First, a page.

Wednesday, August 10, 2011

AirVenture 2011

On our first morning we found that in addition to frequent buses circling the 'North 40', drivers of golf carts and cars would offer open seats to people walking. Rarely, did a vehicle pass that wasn't full. This morning as Jeff and I began walking towards Camper Registration a driver in a VW stopped to ask if we wanted a ride. The driver was Tom Poberezny, Chairman of the AirVenture Fly-in since 1977 and President of the EAA from 1989-2010. Thanks for the ride Tom!

Breakfast that morning was at the Warbird Cafe on the north end of the show and closest to our campsite. As you probably guessed from the name it is adjacent to an area filled with warbirds. Hundreds of them! I counted at least 2 dozen of my favorite, the P-51 Mustang.

On display is "Glacier Girl", a P-38 that made a crash landing on the Greenland ice cap in 1942 where it sat for 50 years while becoming covered with 300 feet of snow and ice. In 1992 it was recovered and then restored to flying condition. There is an interesting read of this aircrafts' final flight, and its recovery half a century later at: Glacier Girl

With over 12,000 aircraft arriving and departing AirVenture this is the busiest airport in the world during this week.

The Taurus G4, Pipistrel's electric powered entry for the CAFE Green Flight Challenge. Rules for the flight: 2 hours duration at 100 mph with a 30 minute reserve. Economy must be the equivalent of at least 200 passenger miles per gallon. One way to double passenger miles per gallon is by doubling the seating to 4!

Hundreds of vendors with parts and expert advise. Here, Jeff is discussing his options concerning the oil leak in his Lambada. This Rotax supplier has a good stock of parts on-hand and can have almost anything here within a couple days.

More interesting, around the corner...

The legendary Bob Hoover spoke to a crowd of over a 1000 in front of "Ole Yeller" the P-51 he performed in during the '90's. Bob answered questions and shared experiences from his early flight school days, interesting flights as a test pilot, and a great story of his escape from a German POW camp in a stolen Focke-Wulf similar to one parked a short distance away.

Focke-Wulf 190

Custom paint and the HP to back up the statement it makes!

I'd never seen this before. Helicopter aerobatics in the "Red Bull" BA105.

A centerpiece in the static display area was a collection of Burt Rutan designs. Thursday was Burt Rutan day and we were treated to both the Boomerang and the Starship taking to the air.

David, Jeff and Warren during show.(right to left)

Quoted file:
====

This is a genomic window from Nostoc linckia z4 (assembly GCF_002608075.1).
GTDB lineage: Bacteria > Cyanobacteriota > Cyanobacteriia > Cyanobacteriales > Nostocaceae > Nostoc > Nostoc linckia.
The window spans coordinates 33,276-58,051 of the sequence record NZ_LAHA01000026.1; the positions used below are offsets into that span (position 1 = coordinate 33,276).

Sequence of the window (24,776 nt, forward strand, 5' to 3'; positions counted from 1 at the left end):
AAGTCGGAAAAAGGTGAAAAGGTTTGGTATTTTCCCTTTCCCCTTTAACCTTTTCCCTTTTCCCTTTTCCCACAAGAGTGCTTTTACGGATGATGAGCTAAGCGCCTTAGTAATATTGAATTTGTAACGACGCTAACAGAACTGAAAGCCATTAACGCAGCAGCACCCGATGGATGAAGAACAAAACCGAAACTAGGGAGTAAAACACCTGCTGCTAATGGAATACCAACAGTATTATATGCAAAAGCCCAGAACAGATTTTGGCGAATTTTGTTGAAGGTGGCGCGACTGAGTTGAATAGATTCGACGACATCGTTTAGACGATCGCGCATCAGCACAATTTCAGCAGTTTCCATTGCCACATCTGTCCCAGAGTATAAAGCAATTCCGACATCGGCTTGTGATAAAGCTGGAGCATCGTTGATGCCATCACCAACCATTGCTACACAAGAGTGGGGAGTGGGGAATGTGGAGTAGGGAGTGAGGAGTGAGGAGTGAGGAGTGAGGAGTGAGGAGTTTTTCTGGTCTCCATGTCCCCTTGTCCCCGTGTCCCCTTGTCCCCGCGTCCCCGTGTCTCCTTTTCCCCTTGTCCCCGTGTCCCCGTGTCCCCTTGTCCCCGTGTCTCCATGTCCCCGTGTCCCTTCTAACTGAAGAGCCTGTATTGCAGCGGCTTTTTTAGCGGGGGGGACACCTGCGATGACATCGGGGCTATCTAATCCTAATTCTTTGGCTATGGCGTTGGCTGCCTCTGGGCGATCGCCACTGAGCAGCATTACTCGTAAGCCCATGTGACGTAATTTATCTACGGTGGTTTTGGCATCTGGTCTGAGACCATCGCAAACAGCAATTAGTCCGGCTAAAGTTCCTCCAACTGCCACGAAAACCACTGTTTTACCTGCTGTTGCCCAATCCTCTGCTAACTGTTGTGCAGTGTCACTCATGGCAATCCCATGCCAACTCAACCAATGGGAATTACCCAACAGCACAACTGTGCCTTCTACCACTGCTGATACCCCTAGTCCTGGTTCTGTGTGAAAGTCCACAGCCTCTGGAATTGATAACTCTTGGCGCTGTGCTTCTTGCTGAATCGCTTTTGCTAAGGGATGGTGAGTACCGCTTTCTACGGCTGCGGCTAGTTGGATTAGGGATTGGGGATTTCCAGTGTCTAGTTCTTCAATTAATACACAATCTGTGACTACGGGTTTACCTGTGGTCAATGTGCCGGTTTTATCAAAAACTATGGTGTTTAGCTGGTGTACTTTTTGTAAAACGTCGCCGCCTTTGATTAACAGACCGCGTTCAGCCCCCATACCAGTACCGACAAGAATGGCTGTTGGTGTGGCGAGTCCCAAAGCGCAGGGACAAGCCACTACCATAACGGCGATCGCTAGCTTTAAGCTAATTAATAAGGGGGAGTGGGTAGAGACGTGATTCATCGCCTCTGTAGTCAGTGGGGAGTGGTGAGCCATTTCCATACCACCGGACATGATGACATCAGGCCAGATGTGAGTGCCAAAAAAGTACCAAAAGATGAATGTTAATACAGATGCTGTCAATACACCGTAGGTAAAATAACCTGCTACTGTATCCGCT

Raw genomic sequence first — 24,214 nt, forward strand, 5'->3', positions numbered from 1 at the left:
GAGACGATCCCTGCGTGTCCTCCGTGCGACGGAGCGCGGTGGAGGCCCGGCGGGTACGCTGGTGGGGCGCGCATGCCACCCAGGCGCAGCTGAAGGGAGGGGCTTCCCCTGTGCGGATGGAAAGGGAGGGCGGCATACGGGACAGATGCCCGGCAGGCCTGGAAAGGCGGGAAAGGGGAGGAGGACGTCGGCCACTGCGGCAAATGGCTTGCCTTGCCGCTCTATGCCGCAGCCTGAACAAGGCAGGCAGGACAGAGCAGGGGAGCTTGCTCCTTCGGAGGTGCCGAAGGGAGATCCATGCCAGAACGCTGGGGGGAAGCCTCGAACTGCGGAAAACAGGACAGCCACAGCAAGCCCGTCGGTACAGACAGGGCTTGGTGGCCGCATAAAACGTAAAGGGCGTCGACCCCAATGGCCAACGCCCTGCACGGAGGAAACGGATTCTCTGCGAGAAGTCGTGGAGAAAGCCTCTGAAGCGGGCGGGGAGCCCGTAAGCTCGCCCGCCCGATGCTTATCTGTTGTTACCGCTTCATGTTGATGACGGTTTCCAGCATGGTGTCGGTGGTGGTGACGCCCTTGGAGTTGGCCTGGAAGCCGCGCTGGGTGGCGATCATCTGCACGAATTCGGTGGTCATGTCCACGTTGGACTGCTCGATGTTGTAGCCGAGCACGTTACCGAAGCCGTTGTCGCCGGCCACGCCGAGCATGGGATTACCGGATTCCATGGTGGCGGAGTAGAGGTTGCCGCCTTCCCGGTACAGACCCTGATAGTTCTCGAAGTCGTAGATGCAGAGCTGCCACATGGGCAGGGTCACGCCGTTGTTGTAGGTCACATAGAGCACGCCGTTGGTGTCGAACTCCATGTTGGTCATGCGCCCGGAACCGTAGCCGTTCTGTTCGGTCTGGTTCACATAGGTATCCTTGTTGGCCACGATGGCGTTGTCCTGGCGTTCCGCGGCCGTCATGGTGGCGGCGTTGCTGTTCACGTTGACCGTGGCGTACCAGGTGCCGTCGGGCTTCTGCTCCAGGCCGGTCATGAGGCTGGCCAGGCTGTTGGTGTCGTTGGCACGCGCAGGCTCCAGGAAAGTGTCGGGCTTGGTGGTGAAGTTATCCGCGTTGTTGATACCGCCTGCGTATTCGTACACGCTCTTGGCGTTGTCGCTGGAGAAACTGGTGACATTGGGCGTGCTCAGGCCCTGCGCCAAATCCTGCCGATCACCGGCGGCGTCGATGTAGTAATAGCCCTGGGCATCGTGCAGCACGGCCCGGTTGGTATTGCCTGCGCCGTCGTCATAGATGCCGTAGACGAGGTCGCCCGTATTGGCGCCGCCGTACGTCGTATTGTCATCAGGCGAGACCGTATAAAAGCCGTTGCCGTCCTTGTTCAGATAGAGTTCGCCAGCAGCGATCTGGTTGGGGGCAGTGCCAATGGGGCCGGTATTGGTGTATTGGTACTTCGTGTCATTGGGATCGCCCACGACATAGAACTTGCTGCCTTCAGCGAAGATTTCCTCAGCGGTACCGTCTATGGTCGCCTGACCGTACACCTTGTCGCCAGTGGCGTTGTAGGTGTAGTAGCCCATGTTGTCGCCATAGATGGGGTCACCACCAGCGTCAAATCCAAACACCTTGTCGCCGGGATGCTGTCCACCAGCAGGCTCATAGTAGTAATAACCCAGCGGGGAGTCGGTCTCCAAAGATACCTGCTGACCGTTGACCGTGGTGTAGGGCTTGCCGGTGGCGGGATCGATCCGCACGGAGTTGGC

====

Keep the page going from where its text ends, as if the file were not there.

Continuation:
Jet powered cars or trucks are real crowd pleasers. Lots of smoke and flame, very fast and very loud. In fact they are so fast, it almost doesn't look real. In the act a couple planes compete with stunts to decide who gets to race the car. Then with the jet engine on the car spooling up, the airplane makes its run. As the plane passes the car at over 200 mph the car driver goes to full throttle, releases the brakes and with an air shaking roar the afterburner kicks in. Within a few seconds the car is moving well over 300 mph and passes the plane like it is going backwards. Then add a little pyrotechnics...

The show was stopped briefly as we all were reminded that a go-around, even one in front of a crowd, is the best decision when things don't look quite right on final. The F-16 ran off the end of the runway collapsing the nose gear. Fortunately there were no injuries. Video of this on youtube I have to add that I don't know all the details on this incident and whether equipment malfunction might have caused this.

Mornings and evenings were special times while at Oshkosh. The brief time between the heat and humidity of the day and the mosquitoes at night was wonderful.

We had planned on leaving Wednesday by noon. However the night before we were already watching a line of showers on radar approaching from the west. We knew it would be a small window between when the airport opened at 7:00 and before the front arrived. Upon waking I rolled up my sleeping bag and readied my pack for loading in the plane. Stepping out of the tent I was greeted by the first light of the day illuminating, in brilliant red, a wall of clouds and showers approaching rapidly.

From the looks of the clouds I was convinced that the end of the world was approaching. We made sure everything was as secure as could be, grabbed what we could carry and quickly walked through the fence off airport property and to the Hilton for shelter. As it turned out the storms passed with only moderate rain and no significant wind.

While eating breakfast and waiting on the weather at the Hilton, I noticed that Harrison Ford was there for breakfast as well. I did take a picture of him from a short distance away that came out quite well, however I will not post it as I feel it is an intrusion on his privacy.

When the kids were young I used to joke with them that the Indiana Jones movies were based on my life before settling down. In fact Harrison Ford got that part because he looks so much like me. I would even stand next to the TV so the resemblance could seen.
I don't know why they would laugh.

Thursday, August 4, 2011

Flight to Oshkosh for AirVenture 2011

Departing Skaneateles (NK71) under partly cloudy skies Jeff and I climbed into smooth air and headed west. We had a flexible plan that would carry us southwest over PA and OH then west-northwest across IN before turning north and passing just offshore of Chicago to avoid the Class B above and inland. The plan was to stop at Timmerman (KMWC) airport just north of Milwaukee to meet up with Warren and David Lee flying a Piper Warrior II before making the last leg into Oshkosh Whitman Field (KOSH). Knowing of some shower activity along the route and particularly in the Chicago area we kept one eye on the Garmin 496 displaying the weather ahead.

Within a short time wisps of clouds were forming below. As these thickened we discussed whether above or below this low layer would be the best option. Seeing some shower activity ahead on the Garmin I thought at first that below might be the best choice. However cloud base below was too low for comfortable cruising and we could see for quite a distance ahead with no sign of cloud tops that would give us trouble crossing. To the north towards Lake Ontario the clouds ended and this gave us an escape route if needed. Jeff felt that we should continue above and I agreed.